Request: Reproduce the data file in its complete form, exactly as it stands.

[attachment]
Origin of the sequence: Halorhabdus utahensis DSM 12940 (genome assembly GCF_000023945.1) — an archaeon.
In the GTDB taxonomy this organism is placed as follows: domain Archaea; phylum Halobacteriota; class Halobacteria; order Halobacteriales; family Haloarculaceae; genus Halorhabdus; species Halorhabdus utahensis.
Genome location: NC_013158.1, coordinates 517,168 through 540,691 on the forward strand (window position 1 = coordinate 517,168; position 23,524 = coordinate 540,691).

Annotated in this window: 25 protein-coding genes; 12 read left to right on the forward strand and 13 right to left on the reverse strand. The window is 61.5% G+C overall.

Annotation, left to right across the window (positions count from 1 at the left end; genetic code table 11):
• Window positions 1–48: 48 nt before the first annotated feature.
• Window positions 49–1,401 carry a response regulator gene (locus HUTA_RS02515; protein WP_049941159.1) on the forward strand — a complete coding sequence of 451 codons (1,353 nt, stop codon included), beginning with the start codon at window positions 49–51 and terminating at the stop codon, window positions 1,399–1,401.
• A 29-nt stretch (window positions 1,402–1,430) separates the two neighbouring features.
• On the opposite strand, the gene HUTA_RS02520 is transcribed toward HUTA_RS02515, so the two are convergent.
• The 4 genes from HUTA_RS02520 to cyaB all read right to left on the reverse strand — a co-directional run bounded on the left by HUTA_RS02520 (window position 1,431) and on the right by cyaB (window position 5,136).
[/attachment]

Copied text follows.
Origin of the sequence: Halorhabdus utahensis DSM 12940 (genome assembly GCF_000023945.1) — an archaeon.
In the GTDB taxonomy this organism is placed as follows: domain Archaea; phylum Halobacteriota; class Halobacteria; order Halobacteriales; family Haloarculaceae; genus Halorhabdus; species Halorhabdus utahensis.
Genome location: NC_013158.1, coordinates 517,168 through 540,691 on the forward strand (window position 1 = coordinate 517,168; position 23,524 = coordinate 540,691).

Annotated in this window: 25 protein-coding genes; 12 read left to right on the forward strand and 13 right to left on the reverse strand. The window is 61.5% G+C overall.

Annotation, left to right across the window (positions count from 1 at the left end; genetic code table 11):
• Window positions 1–48: 48 nt before the first annotated feature.
• Window positions 49–1,401 carry a response regulator gene (locus HUTA_RS02515; protein WP_049941159.1) on the forward strand — a complete coding sequence of 451 codons (1,353 nt, stop codon included), beginning with the start codon at window positions 49–51 and terminating at the stop codon, window positions 1,399–1,401.
• A 29-nt stretch (window positions 1,402–1,430) separates the two neighbouring features.
• On the opposite strand, the gene HUTA_RS02520 is transcribed toward HUTA_RS02515, so the two are convergent.
• The 4 genes from HUTA_RS02520 to cyaB all read right to left on the reverse strand — a co-directional run bounded on the left by HUTA_RS02520 (window position 1,431) and on the right by cyaB (window position 5,136).